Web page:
Name: Frédéric NauczycielAge: 45Occupation: ArtistCity: Paris Your new show at Julie Meneret Contemporary Art, “The Fire Flies [Baltimore / Paris],” looks at voguing, especially with the House of Revlon in Baltimore. Did your art come out of an interest in voguing or were you already an artist when you got into ballroom culture? It’s not about voguing; it’s more with voguers. I’m more working with the people themselves. It all started when I met Marquis Revlon and Dale Blackheart in Baltimore. I was actually trying to go to the States and I went to Baltimore because of the Omar character from “The Wire.” I was trying to find keys to understand why in France it is so difficult to talk about gender and minorities. So we began work in the studio with Marquis Revlon and Dale Blackheart and some others. It was important for me to bring them in a studio, for them to understand that I was not just doing a “Paris is Burning” documentary. And then, I was doing all these little iPhone movies and suddenly I realized I could be doing something out of it. My first thing was to keep in mind not to film what seemed interesting and not to make things exotic. It was very important for me not to make all these voguing scenes and these people from Baltimore exotic. That was the first mark of respect. The second mark of respect was also not to document their lives but to create fictions together. I was telling them that we shouldn’t give everything to everybody. Like, you see “Paris is Burning” and you think you know everything about voguing and I think that’s not fair. If people really want to know what voguing is like in Baltimore they should come to Baltimore and go to the ghettos and have the guts to discover this culture. Your new show also looks at voguers in Paris. In what ways is Paris ballroom culture different from Baltimore? The first difference is that the Paris scene is very young. It’s like a few years compared to the States, where it has existed since the ’50s or the ’60s. I’m still not working on voguing in Paris and this is sometimes a misunderstanding that I try to avoid. I am trying to understand what the French culture could bring to voguing, because voguing has this quality of taking influences. When I arrived in Baltimore in May 2011, there was “Black Swan” with Natalie Portman on the screens. And all the ball was about “Black Swan.” They take influences from everywhere. That is why I am trying to bring other influences into the voguing, especially coming to France. Since France is so much about the court, so much about the Louis XIV, so much about center and periphery that I had this idea about dealing with Baroque music and French Baroque dance because the French Baroque dance is also an expression of the white power. Historically speaking, Baroque dance was a popular dance. It became more minimal, more savant. And it began to be at the court, but it comes from a very popular background. And even in the courts, people who were not from the court — they were dancers, could attend a Baroque ball if they were good enough. I think voguing since the ’60s is codifying, getting more and more complicated, more and more codified and it’s, for me, there is something very Baroque in it: all the outfits, the gender questions, the fact that femininity is endorsed by men. And through Baroque I also can work with the Paris voguers on the idea that they are not American, but that they are French. Not only French but they are also French from the Caribbean. Very few of them are French-African, most of them are French-Caribbeans. This means a story that is very parallel to the African-American in the States because they are actually all French for a long time ago but still black and still not considered fully part of the politics and society of France. So I try to bring all this French-Caribbean culture mixing with the art of voguing. This is your first solo show in New York? How does that feel? I am super excited. It’s crazy because everything began in New York for me. The American culture is really my childhood. You know, “New York, New York” the musical and “I want to be a part of it,” blah blah blah, stuff like that. It is super important for me but I never realized that I would one day exhibit something in New York. Never occurred to me. And I have been working for 10 years with an American choreographer from the House of Modern Dance, he was very close to Robert Wilson. So Andy Degroat is really my mentor. I didn’t study in art school. I learned everything I know working with Andy as an illustrator and personal assistant. So going to New York was super important for me of course. And when I was working for Andy as an administrator I went to New York and I saw, in MoMA, the first film that MoMA acquired from Steve McQueen. It was such a huge breakthrough for me that three or four years later I dropped everything to begin work of my own. So Steve McQueen was the origin of it — it was in New York at MoMA. So coming to New York and having this show is super exciting for me. What is working in Paris like? Paris in the ’80s was heaven on earth. It was not racist, it was post-gender, it was the place that every artist in the world would go to if they were suffering of anything in their own country. I don’t know what happened after the ’80s, but it became so conservative. That’s why I am working on these issues because I need my work to be more and more political because Europe is getting very old — and we need to go further and trust youth and trust the future. That’s why I am also working on these questions. What’s the last show that you saw? The last show I saw was Pierre Huyghe, the French artist, at the Centre Pompidou, which was really a great show because it was maybe like 20 or 30 of his pieces that he brought together in some kind of an exhibition that is so non-conventional and has so many layers and levels of understandings that it was one of the most popular exhibitions in Paris in a long time. You could see children from age 5 to people of 75. You could see a lot of very different people, not only people comfortable with museums and the arts. And yet, his work is very conceptual and very minimal. For me it was beautiful to see that. Describe a typical day in your life as an artist. It changes all the time. It is super weird right now, because since beginning of the year I woke up every morning at exactly 7:50. Don’t ask me why. I don’t go to the workshop before what I call “the workshop before 11.” So all the time before 11 is for me not to be lost in emails. I hate emails more and more. Morning is the best time when your mind is very clear. That is the moment when I watch a movie or get inspiration doing research, stuff like that. And then I work after 11. I am trying to resist production and emails and to get into the real work. I don’t go out so much. I don’t go much to openings. When I see a show, I don’t go to an opening, because I really want to see the show. I am going a lot to movies. My first inspiration is cinema because I was living in the suburbs. I couldn’t go out and I was not in Paris so Saturday night when I was 13 or 14, it was movies and television. And my first window on art was really through cinema. What is the best movie you’ve seen lately? “12 Years a Slave.” I think it is beautiful and beautifully done. The idea of showing the story of a man who was not a slave and became a slave for 12 years is super interesting because it can tell people that from one day to another you can lose your freedom. It’s more about that. What’s the most indispensable item in your studio? It’s my window. Do you collect anything? The only thing that I collect as art is drawings, actually. But I don’t collect, I’m not a collector at all. I am more into encounters with people than objects and having my stuff. It came from when I decided to be an artist, I had to give up on my flat and for two or three years, I did not have a flat. I learned how to be very light and not have anything with me. So when I came back to having a flat and having a studio, I decided I would not collect things. What is your karaoke song? “I Just Don’t Know What to Do With Myself” by Dusty Springfield. It’s a very good karaoke song. What artwork would you like to own? I would like to purchase the work of a Belgian artist called Arie Mandelbaum. It is absolutely beautiful. He is 75 years old and he is doing drawings and paintings. I was really astonished when I saw the first one. He deals a lot with questions of Shoah for example, which is very close to my own family history. And the next work I’m going to do also is how my family deals with the memory of the Shoah. So I really want to buy a piece of Arie Mandelbaum. What’s the first artwork you ever sold? It was a photograph. It’s very interesting because it was bought by a foundation in Paris but anonymously by someone I don’t know. It is a photograph that I did in Istanbul. It is a tribute to Edward Hopper. It was the first silver chrome that I printed and it’s been bought by the Cannes Foundation in 2005 and I don’t know for whom. What’s the weirdest thing you ever saw happen in a museum or gallery? I loved the performance of an Italian living in Paris — Alberto Sorbelli. He is doing a lot of performances and he was prostituting himself in front of the Louvre as an art piece. And he was proposing his services to the public of the museum. And it was in the same room as the “La Joconde,” I think. What’s your favorite post-gallery watering hole or restaurant? In Paris, what I like to do is go to Le Marais in the older, Jewish neighborhood — which is also the neighborhood for the galleries now — to have a falafel in the street. In spring and summer you sit on the stairs of a church and eat your sandwich and talk to people. What’s the last great book you read? There are several of them, but of course the book by Georges Didi-Huberman, “The Survival of the Fireflies.” I brought it with me when I went to Baltimore. It is actually exactly what I was doing in Baltimore with the voguers. Fireflies means the culture of resistance against the mainstream culture. It’s the little faint light of fireflies against a tremendous light of politics, of fascism, of everything like that. So this book is very powerful for me. It led me to take all this subculture in the best way I could. It’s talking also about dance and choreography. He’s a philosopher of the image so he is always dealing with the question of image. So with this work and book, I opened up my practice from photography to video and dance. I consider dance to be creation of images also. It is living images. It is also about always being close to the body and to dance as a political instrument. So the book is very powerful of course. What international art destination do you most want to visit? There is one where I want to work, which is South Africa. I really want to work there because I met a lot of South African artists especially in France. The exchanges and the discussions I had with them were so subtle, interesting, deep and funny. I really want to go there also because of the post-apartheid situation of South Africa. I am super interested in how we can deal with this because it is all about reconciliation. And to be honest, I am sometimes not very optimistic about possible reconciliation between Arabic and French, between African-Americans and whites, and stuff like that. I think we should learn from South Africa. I am very interested in working with teenagers in South Africa. Who’s your favorite living artist? I told you already I guess. One is Steve McQueen and another one that was important for me from my generation also is Apichatpong Weerasethakul. He is the Thai movie director who is also a visual artist. I think Steve McQueen was the president of the jury at Cannes when Apichatpong Weerasethakul got the golden palm. What are your hobbies? I draw as a hobby and I play Go — it’s a Japanese strategy game. 18 Questions for Ballroom Culture Chronicler Frédéric NauczycielSelect Photo Gallery: Slideshow: Frédéric Nauczyciel's “The Fire Flies [Baltimore / Paris]," at Julie Meneret Contemporary ArtPublished: April 7, 2014 Read full article here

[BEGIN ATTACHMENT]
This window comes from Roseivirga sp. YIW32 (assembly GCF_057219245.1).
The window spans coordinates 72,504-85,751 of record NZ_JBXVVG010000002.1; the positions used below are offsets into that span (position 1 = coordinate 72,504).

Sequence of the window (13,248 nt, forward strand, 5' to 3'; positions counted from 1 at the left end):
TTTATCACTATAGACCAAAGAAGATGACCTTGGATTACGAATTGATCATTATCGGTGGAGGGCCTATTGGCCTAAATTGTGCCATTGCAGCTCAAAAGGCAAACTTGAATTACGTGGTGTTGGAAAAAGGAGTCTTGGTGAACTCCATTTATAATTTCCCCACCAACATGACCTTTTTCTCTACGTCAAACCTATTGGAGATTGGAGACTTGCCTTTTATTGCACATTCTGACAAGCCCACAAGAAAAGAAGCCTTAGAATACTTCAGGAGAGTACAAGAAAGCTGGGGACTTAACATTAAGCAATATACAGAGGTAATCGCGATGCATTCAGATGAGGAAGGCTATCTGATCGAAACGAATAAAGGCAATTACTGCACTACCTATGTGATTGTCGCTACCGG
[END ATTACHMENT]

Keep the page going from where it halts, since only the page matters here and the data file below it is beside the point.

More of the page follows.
Micol Assaël: Iliokatakiniomumastilopsarodimakopiotita / HangarBicocca, Milan